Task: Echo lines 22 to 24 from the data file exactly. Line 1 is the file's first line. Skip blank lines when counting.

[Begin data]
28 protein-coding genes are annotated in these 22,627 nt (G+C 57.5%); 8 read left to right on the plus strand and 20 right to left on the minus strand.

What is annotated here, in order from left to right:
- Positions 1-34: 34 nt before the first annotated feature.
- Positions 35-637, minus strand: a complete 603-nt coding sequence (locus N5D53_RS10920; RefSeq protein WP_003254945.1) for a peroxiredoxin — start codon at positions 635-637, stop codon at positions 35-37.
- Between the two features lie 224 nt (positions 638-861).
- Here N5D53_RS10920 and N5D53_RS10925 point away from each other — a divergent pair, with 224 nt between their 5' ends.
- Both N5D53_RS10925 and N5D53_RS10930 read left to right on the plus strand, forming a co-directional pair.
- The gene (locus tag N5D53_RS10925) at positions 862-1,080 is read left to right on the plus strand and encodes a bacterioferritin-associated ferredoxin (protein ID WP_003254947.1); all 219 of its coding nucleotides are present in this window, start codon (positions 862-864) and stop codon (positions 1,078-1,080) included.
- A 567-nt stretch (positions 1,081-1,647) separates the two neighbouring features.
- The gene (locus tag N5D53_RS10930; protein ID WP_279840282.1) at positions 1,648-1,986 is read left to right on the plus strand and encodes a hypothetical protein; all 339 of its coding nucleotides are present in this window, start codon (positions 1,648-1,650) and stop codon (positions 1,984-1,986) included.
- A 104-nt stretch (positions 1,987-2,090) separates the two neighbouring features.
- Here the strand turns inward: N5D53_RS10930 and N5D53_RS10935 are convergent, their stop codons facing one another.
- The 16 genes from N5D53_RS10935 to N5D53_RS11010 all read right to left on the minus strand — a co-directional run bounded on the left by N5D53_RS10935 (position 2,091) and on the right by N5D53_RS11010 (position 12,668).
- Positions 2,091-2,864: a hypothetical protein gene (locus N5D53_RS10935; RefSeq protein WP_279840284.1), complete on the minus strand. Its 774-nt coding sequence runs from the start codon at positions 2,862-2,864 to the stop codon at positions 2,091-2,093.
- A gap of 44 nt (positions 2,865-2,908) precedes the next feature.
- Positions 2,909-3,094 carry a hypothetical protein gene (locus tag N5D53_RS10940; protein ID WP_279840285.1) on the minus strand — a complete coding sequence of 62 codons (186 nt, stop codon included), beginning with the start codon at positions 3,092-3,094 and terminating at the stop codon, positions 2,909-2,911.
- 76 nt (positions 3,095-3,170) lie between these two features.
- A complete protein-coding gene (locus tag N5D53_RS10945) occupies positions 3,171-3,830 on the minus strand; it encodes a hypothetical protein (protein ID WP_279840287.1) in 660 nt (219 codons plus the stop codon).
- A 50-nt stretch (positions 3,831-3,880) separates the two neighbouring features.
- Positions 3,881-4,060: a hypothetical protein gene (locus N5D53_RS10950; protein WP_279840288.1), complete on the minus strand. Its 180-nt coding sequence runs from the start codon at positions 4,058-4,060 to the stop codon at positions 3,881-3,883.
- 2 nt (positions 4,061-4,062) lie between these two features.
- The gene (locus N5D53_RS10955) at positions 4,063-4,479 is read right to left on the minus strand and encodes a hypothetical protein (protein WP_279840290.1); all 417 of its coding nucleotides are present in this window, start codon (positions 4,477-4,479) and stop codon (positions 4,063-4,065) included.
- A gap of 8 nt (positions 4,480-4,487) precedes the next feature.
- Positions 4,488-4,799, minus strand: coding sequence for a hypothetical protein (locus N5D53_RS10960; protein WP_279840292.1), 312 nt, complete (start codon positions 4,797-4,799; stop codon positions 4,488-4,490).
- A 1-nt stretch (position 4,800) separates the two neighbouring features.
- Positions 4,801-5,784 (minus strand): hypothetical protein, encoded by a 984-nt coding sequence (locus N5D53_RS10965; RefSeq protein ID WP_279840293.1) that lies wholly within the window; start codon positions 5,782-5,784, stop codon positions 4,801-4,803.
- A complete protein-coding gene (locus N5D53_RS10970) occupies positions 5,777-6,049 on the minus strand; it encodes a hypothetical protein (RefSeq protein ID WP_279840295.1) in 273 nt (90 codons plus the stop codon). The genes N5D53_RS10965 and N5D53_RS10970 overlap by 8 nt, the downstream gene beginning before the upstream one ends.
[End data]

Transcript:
- The gene (locus N5D53_RS10955) at positions 4,063-4,479 is read right to left on the minus strand and encodes a hypothetical protein (protein WP_279840290.1); all 417 of its coding nucleotides are present in this window, start codon (positions 4,477-4,479) and stop codon (positions 4,063-4,065) included.
- A gap of 8 nt (positions 4,480-4,487) precedes the next feature.
- Positions 4,488-4,799, minus strand: coding sequence for a hypothetical protein (locus N5D53_RS10960; protein WP_279840292.1), 312 nt, complete (start codon positions 4,797-4,799; stop codon positions 4,488-4,490).